Lashing the Tongue

IN THESE “SKIRMISHES” of mine, I try, for certain definite reasons, to keep to that mass of trivial and transient happenings which is known under the name of “current events,” or more widely yet as “news.” I try to get beyond the mere happenings as they happen—for I am fully aware that the “news” of today shall be the “olds” even of tomorrow—and to indicate how they might, if we but think on them, show us the way to some wider view. For this I try ever to begin from some definite article present in this or that newspaper or journal. Today however I am not going to write of something which is to be found in the news—but rather something which is most interestingly absent, and has been for some time: namely, the fate of one Milo Yiannopoulos.
      Not four months ago one almost could not touch the internet without encountering his name somewhere or other, generally circumscribed by flames of infamy. It is not strange, of course, that a man should fly so prominently before the public eye for a week, a month, half a year, before fading thereafter once more into comparative obscurity. This is even the pattern of fame, governed as it is by the stunted memories and ephemeral hungers of the public. But Yiannopoulos’ cannot be described as a fading into obscurity so much as a plummeting into oblivion—a sudden, wrenching fall, precipitated by certain inflammatory comments. He made a brief reappearance lately when he announced he would be suing Simon & Schuster, the publishing house which dropped his book deal in the wake of the outrage elicited by these same comments—but this news item was something like a disturbance in a flock of pigeons: loud, brief, and quickly forgotten.
      I believe the conventional account of Yiannopoulos’ rise and fall could be put something like this: Yiannopoulos made a name for himself by going about spouting flagrant insults and unseemly comments on sensitive subjects, until one day he crossed the line with a number of really horrendous remarks which seemed to justify or mitigate pedophilia. Looking at his overall career, one might say then that he had courted controversy in order to attain notoriety, but pressed the game too far, and so became persona non grata, losing at once his job, a book deal with Simon & Schuster, and a speaking appointment with the CPAC.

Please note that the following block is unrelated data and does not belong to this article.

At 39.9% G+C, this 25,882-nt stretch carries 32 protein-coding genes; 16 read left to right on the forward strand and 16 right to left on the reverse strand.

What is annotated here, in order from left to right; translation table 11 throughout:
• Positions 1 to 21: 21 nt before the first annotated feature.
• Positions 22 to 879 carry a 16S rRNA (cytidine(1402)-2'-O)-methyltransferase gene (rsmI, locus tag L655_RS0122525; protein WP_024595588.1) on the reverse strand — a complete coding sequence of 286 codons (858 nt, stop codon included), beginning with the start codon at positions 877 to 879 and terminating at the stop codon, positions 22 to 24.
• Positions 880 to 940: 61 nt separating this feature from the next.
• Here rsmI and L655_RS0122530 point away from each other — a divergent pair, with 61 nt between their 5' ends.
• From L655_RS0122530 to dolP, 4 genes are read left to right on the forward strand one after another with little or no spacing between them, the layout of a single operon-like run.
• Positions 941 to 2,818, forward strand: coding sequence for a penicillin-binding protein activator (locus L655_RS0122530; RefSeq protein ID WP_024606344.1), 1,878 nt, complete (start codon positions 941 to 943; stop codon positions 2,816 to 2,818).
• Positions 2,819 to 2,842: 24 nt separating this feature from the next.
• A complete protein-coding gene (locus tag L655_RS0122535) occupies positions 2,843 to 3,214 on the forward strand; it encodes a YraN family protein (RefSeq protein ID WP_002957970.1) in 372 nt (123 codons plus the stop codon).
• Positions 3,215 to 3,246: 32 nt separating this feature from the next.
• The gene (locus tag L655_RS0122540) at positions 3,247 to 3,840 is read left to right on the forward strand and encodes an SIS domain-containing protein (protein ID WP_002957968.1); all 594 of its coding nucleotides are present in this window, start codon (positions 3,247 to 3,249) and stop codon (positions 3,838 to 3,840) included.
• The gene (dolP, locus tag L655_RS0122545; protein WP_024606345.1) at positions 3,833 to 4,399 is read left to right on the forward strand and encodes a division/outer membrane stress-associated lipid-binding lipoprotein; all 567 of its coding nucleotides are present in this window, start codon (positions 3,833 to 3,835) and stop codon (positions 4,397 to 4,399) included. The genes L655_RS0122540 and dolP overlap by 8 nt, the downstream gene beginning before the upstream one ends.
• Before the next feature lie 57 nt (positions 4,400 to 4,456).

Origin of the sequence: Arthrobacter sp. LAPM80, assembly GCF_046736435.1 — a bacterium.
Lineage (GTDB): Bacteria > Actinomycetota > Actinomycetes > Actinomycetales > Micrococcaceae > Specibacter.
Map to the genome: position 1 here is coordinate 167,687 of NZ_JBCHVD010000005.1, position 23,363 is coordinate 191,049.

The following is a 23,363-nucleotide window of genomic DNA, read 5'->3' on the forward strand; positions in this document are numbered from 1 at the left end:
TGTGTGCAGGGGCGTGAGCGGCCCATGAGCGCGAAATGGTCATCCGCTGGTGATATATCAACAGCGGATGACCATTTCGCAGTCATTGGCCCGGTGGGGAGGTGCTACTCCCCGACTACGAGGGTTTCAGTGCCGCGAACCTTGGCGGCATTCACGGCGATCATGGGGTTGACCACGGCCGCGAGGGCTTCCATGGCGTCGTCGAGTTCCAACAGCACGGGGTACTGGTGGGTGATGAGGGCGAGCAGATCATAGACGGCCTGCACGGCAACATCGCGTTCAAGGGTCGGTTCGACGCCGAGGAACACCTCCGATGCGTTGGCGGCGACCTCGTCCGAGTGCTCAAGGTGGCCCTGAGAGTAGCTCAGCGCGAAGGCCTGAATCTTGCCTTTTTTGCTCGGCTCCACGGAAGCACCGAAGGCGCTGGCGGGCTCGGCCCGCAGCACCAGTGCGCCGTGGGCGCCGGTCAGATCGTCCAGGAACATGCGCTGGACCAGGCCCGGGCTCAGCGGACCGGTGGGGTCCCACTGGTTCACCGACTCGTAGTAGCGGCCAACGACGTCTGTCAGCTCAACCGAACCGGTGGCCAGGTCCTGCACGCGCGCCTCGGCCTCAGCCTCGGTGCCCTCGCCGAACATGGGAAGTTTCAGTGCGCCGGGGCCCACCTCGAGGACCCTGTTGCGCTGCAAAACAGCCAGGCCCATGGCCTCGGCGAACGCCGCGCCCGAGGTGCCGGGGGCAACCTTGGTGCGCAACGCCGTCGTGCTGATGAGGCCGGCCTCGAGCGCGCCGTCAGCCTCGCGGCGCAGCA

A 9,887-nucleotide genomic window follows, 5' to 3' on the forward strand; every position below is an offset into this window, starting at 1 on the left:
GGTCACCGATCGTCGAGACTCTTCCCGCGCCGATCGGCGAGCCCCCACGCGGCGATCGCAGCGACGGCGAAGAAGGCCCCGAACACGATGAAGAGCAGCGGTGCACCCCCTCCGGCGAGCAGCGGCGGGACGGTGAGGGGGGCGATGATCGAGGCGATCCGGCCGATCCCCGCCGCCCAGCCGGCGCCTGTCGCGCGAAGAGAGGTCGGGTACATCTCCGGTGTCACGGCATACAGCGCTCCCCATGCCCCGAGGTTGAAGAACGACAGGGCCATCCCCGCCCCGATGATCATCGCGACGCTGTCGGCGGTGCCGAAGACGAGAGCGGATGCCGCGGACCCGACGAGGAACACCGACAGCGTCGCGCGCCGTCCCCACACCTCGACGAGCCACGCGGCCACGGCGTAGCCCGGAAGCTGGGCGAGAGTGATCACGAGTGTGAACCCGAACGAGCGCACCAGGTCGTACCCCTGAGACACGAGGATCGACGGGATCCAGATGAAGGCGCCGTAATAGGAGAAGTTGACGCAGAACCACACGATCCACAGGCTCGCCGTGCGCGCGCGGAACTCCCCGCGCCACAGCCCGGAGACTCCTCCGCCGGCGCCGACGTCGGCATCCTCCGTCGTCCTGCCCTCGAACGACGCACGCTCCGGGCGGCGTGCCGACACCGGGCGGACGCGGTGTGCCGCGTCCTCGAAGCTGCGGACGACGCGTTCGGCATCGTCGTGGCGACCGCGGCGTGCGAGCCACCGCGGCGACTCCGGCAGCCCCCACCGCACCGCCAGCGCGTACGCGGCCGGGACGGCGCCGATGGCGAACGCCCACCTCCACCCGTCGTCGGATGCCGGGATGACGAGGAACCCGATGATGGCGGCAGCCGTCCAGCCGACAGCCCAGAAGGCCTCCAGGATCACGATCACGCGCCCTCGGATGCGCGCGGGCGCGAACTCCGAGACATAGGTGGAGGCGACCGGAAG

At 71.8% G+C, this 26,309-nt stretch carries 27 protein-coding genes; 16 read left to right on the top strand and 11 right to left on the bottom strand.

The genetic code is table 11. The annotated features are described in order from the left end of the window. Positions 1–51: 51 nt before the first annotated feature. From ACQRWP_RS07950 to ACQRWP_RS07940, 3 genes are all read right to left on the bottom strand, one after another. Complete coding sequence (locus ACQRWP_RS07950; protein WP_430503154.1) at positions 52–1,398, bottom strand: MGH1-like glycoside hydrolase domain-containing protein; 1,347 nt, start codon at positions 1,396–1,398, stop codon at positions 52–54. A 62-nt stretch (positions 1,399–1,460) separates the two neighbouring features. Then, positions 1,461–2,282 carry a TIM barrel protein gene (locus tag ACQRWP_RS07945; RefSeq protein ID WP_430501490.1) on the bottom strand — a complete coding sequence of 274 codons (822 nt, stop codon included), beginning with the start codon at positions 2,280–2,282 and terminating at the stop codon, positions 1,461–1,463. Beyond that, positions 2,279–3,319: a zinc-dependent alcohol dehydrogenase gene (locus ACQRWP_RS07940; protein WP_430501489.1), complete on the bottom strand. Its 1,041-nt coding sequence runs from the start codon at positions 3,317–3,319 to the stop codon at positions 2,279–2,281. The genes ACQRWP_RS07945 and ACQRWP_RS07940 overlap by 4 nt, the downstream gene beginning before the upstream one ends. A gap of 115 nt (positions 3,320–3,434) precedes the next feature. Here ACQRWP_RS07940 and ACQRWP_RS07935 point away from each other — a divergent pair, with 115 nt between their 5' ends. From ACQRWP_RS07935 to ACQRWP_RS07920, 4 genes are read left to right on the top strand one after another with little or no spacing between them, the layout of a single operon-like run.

So much for the conventional account. Yet in truth the matter is considerably more interesting than that. In the first place, the by-now infamous remarks for which Yiannopoulos was shunned in fact date from January 2016, a full year before the scandal in question. They were brought to light with the specific intent of darkening Yiannopoulos’ image, to convince the CPAC to cancel his speaking appointment; they were published, that is to say, with defamatory intent. They were so wildly successful for the simple reason that they were picked up subsequently by Yiannopoulos’ most powerful detractors on the left, and brought against his reputation like a wrecking ball.
      Now, throughout all of this the question of freedom of speech of course was much bantered about—the question of the appropriate limits of that freedom, if there should be any at all, and just what that freedom is meant to protect. It is therefore easy to conclude that Yiannopoulos’ remarks simply transgressed those appropriate limits, and that he was silenced for having outraged the public morality. This in and of itself would not be particularly disturbing. No one believes that freedom of speech should protect an individual from public indignation, should he choose to utter immoral or reprehensible remarks. Freedom of speech is a legal, not a social, principle. The silencing of Milo Yiannopoulos would appear then to be nothing more than an utterly wholesome response to a rather detestable series of statements.